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This testimony was found on Tumblr. All rights go to the author:


RedNettle is my tumblr name and I am reblogging this to tell you:

I went to programs like this.

Things like this are VERY REAL. While my first program was not as horrible as the original poster’s (I went to Second Nature Wilderness Program, one of the ones she mentioned where you hike around Utah for 3 months) and while my program was not forcefully religious I would like you to understand things like this actually happen.

It happened to me. While I hated my time at my wilderness program at first I later enjoyed it. Like the original poster my problem was a severe bad attitude. I was a liar and a manipulator and even threatened my parents with SS without reasonable cause. But did it really warrant this kind of action?

Please listen.. While my first program was a bit extreme they treated me well and I always felt safe or taken care of. Not all of the wilderness programs are like this.. and after my wilderness I was sent to a “Therapeutic Boarding School.”

It was hell. My therapist was wonderful but the rest of it has left me traumatized. Many people who have worked there (very likely my past therapist as well) will say I am exaggerating but I am not. I came home after a year and a half at Provo Canyon School (in Orem, Utah) with Post Traumatic Stress Disorder. 

You know why? For nearly 2 years of my life (this includes the wilderness program) I was not allowed to touch another human being. You might thing this is such a little thing but it isn’t!!! A human’s development depends on it and I was still a young teenager. We were not even allowed to high-five other girls. Now some say that isn’t a rule there.. That was another problem. The rules were always changing. Different staff would have different rules and in an environment where you are “Guilty until Proven Innocent” you live in constant fear of reprimand. Punishments included “Taking a Chair” where I was sometimes told,

“You’re here because your parent don’t want you.”
“I don’t care about you. I’m gonna go home tonight and eat my dinner and I wont even think twice about you.”
“Look at you. You will never amount to anything.”

The punishment itself was not excessive, but the verbal and mental abuse we were subjected to was horrible.

For a truly big offense (often fighting) we were sent to “observation.” A concrete room with towering walls, a steel door and a tiny window at the very top of the room. Some girls were left in this room for weeks (runaways and girls who refused to admit to doing wrong.) You can not tell me that’s not horrible.

The only physical contact I ever got was on Family visits. Since my family is very affectionate I was incredibly lucky to get this attention. My brother and sister lived an hour away from the school and I was able to get more visits than other girls. Other girls were not so lucky. They went years without ANY physical contact.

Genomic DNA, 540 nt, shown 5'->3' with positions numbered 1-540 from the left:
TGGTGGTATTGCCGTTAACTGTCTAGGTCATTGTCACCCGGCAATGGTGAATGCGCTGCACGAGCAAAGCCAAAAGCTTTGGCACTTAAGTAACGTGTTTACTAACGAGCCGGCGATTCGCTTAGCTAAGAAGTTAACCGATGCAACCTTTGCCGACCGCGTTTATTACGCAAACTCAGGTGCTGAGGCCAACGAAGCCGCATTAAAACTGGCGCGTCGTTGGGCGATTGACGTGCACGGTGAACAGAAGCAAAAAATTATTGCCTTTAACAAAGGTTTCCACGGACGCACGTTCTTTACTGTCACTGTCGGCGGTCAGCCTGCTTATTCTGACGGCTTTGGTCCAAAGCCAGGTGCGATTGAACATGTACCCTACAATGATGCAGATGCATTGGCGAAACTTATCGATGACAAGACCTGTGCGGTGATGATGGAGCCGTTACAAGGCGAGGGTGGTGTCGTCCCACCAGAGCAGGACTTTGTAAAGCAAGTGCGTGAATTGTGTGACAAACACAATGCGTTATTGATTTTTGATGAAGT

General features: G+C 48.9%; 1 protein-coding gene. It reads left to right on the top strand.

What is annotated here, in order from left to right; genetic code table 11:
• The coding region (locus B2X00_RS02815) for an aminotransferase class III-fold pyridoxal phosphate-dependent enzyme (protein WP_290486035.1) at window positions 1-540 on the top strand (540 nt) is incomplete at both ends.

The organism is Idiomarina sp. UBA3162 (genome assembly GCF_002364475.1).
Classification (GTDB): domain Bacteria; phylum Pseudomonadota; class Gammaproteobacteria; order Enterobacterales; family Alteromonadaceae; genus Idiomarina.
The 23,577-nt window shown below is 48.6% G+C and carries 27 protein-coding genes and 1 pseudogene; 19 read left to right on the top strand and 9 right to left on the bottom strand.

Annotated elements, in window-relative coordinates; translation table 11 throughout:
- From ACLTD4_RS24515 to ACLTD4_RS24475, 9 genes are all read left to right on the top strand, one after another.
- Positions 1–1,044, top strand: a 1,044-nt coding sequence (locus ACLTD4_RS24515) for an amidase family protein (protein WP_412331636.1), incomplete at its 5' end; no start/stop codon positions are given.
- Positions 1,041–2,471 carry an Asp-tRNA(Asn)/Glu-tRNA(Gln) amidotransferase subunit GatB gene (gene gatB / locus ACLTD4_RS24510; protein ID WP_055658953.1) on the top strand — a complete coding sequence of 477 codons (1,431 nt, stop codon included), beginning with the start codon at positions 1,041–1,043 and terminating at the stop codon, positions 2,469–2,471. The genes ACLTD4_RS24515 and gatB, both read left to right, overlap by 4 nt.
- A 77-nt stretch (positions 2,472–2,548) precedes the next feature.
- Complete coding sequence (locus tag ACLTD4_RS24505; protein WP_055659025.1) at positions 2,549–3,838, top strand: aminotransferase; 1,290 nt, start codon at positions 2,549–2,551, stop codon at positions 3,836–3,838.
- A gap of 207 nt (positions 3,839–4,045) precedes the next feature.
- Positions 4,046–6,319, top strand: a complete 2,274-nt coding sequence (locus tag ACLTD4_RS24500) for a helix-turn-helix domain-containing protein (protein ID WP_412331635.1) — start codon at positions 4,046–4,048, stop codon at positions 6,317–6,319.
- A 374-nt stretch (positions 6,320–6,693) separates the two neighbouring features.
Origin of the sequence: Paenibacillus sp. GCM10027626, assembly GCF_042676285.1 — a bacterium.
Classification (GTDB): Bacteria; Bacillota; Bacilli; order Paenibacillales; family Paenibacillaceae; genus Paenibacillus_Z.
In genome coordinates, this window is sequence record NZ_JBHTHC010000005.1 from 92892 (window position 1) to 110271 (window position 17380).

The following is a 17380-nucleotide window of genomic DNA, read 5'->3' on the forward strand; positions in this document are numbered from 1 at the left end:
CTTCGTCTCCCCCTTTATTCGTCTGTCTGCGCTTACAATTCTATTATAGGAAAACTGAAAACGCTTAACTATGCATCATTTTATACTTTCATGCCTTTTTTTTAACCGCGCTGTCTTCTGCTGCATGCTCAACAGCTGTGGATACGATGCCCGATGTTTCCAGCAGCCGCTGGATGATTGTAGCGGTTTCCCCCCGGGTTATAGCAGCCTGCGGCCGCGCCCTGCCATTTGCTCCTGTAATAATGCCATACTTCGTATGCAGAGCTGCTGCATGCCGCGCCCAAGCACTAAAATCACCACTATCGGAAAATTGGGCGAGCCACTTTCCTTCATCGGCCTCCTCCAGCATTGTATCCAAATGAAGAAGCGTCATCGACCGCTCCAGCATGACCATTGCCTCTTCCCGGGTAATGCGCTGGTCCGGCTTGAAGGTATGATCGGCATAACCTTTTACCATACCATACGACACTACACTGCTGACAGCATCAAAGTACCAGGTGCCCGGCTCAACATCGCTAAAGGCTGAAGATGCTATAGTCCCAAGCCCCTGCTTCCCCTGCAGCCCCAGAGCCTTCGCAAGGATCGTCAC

On one visit with my brother I got sick and ended up puking. At the school you had to prove you threw up by showing the staff your puke and even then you were subject to scrutiny in case you shoved fingers down your throat to make yourself. So I brought my brother over and showed him after which his wife took my temperature. I had a fever of 101.3 Sadly the visit was over and they brought me back to the school. On check in my brother told them of my ailment and from there they took me inside and brought me back to detention as I had hours to finish. I could barely keep my head up and when I put my head down I was told to take a chair. Even on the chair I could barely keep the required position and eventually put my head against the wall.
Because of that I was sent to observation. The giant concrete isolation room. For “bad behavior.” I was being punished for being ill. The next day my therapist yelled at me for ‘acting poorly after she gave me the privilege of a family visit.’ I was in tears. I told her I was NOT faking. I told her to call my brother as he took my temperature and I was legitimately sick. She said there were no nurse records of a fever and I told her “that’s because nobody took it.” I could have been deathly ill and they still would have left me in that cold concrete room all night. How is that ok?

I can not stress the horror of this enough. I and other girls there were verbally and mentally abused. We lived in constant fear of doing wrong and getting in trouble for it. (Bending your knees when you stood in line was punishable to some staff.) 

Why did I develop PTSD when that is something soldiers in war get?

Constant fear.

Verbal/mental/emotional abuse.

Lack of touch.
 
Neglect.

I lived in ‘survival mode’ for nearly 2 years. Other girls had been there far longer. These practices are inhumane. I survived and have since had to deal with many mental and emotional complications. Am I a better person now? Yes. But that did NOT happen because of neglect and abuse. It happened because I wanted to change as I grew up. They did not have to destroy my worth as a human being to make me better. 

These schools are horrible. They need to be shut down.

 

Source:

The original testimony

Tag(s) : #Provo Canyon School, #Utah, #Isolation, #punishment
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